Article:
[tdwg-content] promulgating conspiracy theories is counterproductive

Steve Baskauf steve.baskauf at vanderbilt.edu
Thu May 5 05:13:40 CEST 2011

Peter DeVries wrote:
> I also don't seem to understand why if someone can find some missing 
> utility in existing vocabularies, and mints one starting with txn, it 
> is seen by some as an act of heresy, while the minting a new 
> vocabulary starting with dsw is not.
> Heretical enough to be written out of the sacred scrolls?
Nobody else has come right out and said this, but I'm going to go ahead 
and say it because I really don't think the paranoia contributes to this 
discussion.  It isn't exactly clear to me who you think is the TDWG 
Illuminati is.  You  made the statement "TDWG Illuminati determined that 
*indeed* the current DarwinCore was not good for the semantic web and 
formed a group to create one" and I asked you what group you were 
talking about.  You did not answer that question.  Given the statement 
below I assume you think it includes me.  I have already told you that 
nobody in TDWG or anywhere else asked or suggested to Cam Webb and I 
that we develop Darwin-SW.  Cam (whom I've never actually met in person) 
suggested to me that we give it a try and we did.  Thus far I have not 
yet heard anyone, including me, suggest that it was heresy for you to 
create the txn ontology.  Likewise, I have not heard anyone officially 
associated with TDWG give any kind of "blessing" to dsw.  Actually, the 
fact that no one has come out on the list and said that some aspect of 
dsw was heresy doesn't actually mean that people aren't thinking that it 
is.  I was kind of expecting that somebody might. 

It really borders on humorous that you suggest that I'm somehow a part 
of some TDWG conspiracy.  I have been to precisely one TDWG meeting and 
with one exception, that is the only time I've ever personally met 
anybody who regularly contributes to this list.  That one exception is 
Nico Cellinese, whom I've met on one other occasion.  In fact, the 
person whom I talked to the most at the meeting (other than Alexey 
Zinovjev who came with me to the meeting and was also a TDWG newcomer) 
was actually YOU.  I'm also pretty sure that the only person other than 
Nico who regularly contributes to this list that I've ever interacted 
with in any sort of collaborative way is Bob Morris on the Live Plant 
Image Group, and he as been largely silent in this discussion.  
Actually, he did make one comment about dsw and I would characterize it 
as cautionary.  That hardly qualifies as a conspiracy to promote DSW.

If you would care to notice, DSW is not my first attempt at writing 
RDF.  My first attempt was the examples in my Biodiversity Informatics 
paper (https://journals.ku.edu/index.php/jbi/article/view/3664) and 
quite frankly, at this point I think those examples were not very good.  
There were several actual mistakes that I made and I think that the 
overall approach that I was taking in modeling Occurrences was flawed.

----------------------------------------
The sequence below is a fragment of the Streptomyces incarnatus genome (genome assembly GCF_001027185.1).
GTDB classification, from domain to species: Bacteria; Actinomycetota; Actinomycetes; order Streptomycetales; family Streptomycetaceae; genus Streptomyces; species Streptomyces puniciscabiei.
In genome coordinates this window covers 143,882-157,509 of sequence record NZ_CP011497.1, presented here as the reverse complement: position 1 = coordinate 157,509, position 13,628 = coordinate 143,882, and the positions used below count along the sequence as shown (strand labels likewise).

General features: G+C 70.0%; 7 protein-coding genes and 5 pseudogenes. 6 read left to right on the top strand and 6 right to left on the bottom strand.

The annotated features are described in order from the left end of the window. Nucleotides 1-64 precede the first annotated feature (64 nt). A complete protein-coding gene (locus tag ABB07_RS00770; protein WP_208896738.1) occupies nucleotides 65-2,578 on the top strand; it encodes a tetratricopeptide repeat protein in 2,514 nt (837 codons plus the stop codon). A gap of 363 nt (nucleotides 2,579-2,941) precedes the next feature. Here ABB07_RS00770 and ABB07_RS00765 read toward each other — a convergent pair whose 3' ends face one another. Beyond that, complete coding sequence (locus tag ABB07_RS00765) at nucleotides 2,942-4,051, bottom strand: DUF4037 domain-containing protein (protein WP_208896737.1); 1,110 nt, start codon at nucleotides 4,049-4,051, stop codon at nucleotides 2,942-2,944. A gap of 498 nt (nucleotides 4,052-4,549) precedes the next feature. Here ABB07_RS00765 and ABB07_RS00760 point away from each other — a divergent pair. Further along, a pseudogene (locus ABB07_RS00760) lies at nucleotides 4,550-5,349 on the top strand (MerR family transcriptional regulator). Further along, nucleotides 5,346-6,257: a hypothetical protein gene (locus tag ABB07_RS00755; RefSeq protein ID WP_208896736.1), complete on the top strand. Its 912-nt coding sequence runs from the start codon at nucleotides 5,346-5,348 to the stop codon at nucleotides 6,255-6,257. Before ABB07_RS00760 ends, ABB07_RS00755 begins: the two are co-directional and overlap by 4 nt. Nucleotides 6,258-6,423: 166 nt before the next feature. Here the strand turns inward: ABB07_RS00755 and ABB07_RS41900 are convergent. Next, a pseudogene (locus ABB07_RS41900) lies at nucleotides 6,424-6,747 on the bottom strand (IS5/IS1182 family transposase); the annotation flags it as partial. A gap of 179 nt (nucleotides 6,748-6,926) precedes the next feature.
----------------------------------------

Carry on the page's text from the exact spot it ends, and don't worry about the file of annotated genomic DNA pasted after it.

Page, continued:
If it turns out that people in the TDWG community find themselves 
agreeing with the DSW model (which I do not consider a certainty), it 
would not be because of a conspiracy.  It would be because I've probably 
spent dozens of hours (maybe even hundreds of hours) reading and trying 
to understand the points of view expressed by people in this community 
on the tdwg-content list and in papers and web posts that they've 
created.  With the exception of the IndividualOrganism class (which I'll 
take some credit for promoting) pretty much everything that I 
contributed to DSW were ideas that I've absorbed from the TDWG 
community, which were then molded by Cam's contributions to the 
collaboration.  If you will recall, last November Rich Pyle and I had 
what I suppose could be considered a somewhat bruising exchange on the 
list about the scope of the Individual class.  Although I did not agree 
with him at the time, I learned a lot from that exchange and in 
retrospect, I can see that his opinion was not wrong, it was just framed 
by the desire to meet different objectives with the class.  Cam and I 
actually attempted (in a somewhat feeble way) to incorporate Rich's 
perspective in the "alternative version" of DSW. 

So my point is that if you want to promote the taxonconcept.org ontology 
as an ontology for general use by the community (which is certainly your 
right), then you need to be willing to subject it to critical analysis 
by the people you want to use it.  When you get criticism, you need to 
see that as an opportunity to improve your work, not as a conspiracy to 
destroy it.  Cam and I have requested a critical analysis of DSW from 
the community and I don't really think we've gotten enough of it yet to 
suit me.  If DSW has flaws (as it most certainly does), we will try to 
address those flaws and learn from the experience.  All you are going to 
accomplish by promoting a conspiracy theory is to cause people to not 
take you seriously.  That would be a shame because you have a lot of 
great ideas and have some of the most experience in the TDWG community 
at actually implementing LOD "in the wild".  You should take the fact 
that I took the time to wade through the taxonconcept.org RDF to try to 
understand it and subject it to critical analysis as a compliment, not a 
threat.  I have already acknowledged that a lot of what I know about RDF 
are things that I learned from looking at your examples.  


Steven J. Baskauf, Ph.D., Senior Lecturer
Vanderbilt University Dept. of Biological Sciences

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